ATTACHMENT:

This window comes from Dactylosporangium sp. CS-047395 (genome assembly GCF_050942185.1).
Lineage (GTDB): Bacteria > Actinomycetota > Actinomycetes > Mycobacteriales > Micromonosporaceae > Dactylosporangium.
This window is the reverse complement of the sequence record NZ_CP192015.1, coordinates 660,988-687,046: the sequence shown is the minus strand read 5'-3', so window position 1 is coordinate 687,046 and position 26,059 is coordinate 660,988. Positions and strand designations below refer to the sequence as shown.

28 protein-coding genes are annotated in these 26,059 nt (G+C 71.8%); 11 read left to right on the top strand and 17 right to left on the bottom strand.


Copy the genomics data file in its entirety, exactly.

This window comes from Dactylosporangium sp. CS-047395 (genome assembly GCF_050942185.1).
Lineage (GTDB): Bacteria > Actinomycetota > Actinomycetes > Mycobacteriales > Micromonosporaceae > Dactylosporangium.
This window is the reverse complement of the sequence record NZ_CP192015.1, coordinates 660,988-687,046: the sequence shown is the minus strand read 5'-3', so window position 1 is coordinate 687,046 and position 26,059 is coordinate 660,988. Positions and strand designations below refer to the sequence as shown.

28 protein-coding genes are annotated in these 26,059 nt (G+C 71.8%); 11 read left to right on the top strand and 17 right to left on the bottom strand.